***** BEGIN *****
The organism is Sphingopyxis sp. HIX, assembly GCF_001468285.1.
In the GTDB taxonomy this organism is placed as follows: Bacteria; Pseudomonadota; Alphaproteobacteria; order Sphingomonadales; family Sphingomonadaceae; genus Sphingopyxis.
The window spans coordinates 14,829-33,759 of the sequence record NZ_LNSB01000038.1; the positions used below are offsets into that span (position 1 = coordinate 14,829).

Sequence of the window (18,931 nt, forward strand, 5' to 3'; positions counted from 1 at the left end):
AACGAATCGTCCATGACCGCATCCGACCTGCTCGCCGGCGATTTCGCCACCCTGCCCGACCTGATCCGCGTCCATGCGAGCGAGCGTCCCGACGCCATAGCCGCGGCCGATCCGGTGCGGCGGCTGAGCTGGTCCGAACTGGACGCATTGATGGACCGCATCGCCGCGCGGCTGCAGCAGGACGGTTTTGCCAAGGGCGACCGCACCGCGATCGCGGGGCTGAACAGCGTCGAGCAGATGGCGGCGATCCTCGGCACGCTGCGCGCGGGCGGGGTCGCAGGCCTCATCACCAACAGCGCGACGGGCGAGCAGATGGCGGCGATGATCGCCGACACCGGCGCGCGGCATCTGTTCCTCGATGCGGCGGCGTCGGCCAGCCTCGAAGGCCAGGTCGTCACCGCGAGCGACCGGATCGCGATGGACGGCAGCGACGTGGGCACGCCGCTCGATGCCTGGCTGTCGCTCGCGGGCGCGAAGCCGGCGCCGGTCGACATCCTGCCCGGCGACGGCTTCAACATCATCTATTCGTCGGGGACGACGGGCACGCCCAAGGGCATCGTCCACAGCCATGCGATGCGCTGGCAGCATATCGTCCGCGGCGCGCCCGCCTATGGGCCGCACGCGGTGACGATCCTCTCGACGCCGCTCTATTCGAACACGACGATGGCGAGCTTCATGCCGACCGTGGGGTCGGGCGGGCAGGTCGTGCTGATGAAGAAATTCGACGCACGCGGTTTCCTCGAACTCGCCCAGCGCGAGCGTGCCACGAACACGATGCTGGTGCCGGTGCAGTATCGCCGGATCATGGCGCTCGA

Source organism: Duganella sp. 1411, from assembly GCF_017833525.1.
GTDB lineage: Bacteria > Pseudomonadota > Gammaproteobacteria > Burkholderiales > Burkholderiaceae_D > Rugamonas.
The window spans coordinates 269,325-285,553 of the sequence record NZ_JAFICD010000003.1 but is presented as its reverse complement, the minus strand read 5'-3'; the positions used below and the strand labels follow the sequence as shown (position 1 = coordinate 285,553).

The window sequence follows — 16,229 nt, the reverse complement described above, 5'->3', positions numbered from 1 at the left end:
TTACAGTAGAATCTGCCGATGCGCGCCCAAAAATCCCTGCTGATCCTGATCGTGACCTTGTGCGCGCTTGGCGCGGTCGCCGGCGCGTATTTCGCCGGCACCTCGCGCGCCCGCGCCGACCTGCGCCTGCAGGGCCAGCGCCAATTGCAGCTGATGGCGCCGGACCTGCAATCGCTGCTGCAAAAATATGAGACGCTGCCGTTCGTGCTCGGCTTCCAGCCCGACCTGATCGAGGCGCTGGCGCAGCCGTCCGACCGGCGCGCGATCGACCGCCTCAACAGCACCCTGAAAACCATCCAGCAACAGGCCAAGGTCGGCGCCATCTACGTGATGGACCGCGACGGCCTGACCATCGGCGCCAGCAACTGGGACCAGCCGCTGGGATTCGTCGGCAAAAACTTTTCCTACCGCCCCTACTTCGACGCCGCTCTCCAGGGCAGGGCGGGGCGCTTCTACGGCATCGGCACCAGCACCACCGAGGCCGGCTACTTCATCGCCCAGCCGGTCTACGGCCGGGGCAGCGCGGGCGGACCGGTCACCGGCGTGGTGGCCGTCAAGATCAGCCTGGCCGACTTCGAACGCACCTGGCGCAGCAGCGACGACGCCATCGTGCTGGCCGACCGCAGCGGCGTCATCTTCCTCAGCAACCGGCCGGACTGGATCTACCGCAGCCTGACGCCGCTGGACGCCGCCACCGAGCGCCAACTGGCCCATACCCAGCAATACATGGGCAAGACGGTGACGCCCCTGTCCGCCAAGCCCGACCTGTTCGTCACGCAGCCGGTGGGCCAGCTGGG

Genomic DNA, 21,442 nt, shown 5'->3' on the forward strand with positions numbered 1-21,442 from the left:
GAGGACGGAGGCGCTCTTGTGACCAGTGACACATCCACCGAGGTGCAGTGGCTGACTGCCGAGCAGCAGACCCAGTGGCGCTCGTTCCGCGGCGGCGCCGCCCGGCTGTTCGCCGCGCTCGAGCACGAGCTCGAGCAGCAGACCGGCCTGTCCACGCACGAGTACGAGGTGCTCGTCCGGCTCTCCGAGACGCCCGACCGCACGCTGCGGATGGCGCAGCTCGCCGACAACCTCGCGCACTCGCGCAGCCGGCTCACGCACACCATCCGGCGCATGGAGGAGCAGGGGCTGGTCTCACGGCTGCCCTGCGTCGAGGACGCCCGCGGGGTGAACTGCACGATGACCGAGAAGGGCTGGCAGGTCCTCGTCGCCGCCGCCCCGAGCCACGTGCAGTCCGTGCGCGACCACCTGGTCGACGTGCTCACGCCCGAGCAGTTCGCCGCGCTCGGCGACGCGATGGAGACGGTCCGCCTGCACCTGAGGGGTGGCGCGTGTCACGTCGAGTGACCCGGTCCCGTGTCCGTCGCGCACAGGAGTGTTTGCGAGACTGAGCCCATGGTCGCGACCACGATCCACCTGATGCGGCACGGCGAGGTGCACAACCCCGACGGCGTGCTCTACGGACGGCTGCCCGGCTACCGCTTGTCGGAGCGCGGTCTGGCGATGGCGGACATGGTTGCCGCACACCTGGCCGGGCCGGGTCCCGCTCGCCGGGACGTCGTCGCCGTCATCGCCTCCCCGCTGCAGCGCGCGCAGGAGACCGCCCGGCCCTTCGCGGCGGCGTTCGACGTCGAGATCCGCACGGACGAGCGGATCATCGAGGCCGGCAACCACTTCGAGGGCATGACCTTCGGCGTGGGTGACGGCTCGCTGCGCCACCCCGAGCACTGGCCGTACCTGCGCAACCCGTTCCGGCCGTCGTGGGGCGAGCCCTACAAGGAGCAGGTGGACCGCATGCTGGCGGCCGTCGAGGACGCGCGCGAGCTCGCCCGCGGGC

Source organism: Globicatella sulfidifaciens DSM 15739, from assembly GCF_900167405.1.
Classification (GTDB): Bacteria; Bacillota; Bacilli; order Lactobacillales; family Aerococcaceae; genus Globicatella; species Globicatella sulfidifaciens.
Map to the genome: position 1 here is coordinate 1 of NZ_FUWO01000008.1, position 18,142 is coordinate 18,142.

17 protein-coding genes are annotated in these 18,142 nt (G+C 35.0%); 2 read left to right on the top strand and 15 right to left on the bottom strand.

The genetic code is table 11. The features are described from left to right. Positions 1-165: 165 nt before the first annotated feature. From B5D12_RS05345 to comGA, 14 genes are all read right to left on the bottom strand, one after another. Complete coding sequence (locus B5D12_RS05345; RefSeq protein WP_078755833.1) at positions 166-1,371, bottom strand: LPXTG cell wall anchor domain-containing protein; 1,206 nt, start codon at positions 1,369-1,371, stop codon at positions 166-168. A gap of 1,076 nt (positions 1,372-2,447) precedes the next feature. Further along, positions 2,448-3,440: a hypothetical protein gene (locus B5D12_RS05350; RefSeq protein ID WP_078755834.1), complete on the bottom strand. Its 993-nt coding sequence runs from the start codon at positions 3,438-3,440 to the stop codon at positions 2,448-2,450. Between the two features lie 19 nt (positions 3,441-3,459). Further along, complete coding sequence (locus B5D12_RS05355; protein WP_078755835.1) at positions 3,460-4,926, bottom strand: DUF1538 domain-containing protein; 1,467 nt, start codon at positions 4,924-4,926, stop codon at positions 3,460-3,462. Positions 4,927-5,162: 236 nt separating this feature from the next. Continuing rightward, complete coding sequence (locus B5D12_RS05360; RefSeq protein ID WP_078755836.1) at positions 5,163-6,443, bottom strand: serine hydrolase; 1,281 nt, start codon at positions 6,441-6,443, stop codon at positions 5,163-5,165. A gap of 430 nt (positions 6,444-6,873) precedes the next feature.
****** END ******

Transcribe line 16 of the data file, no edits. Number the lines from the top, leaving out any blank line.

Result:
17 protein-coding genes are annotated in these 18,142 nt (G+C 35.0%); 2 read left to right on the top strand and 15 right to left on the bottom strand.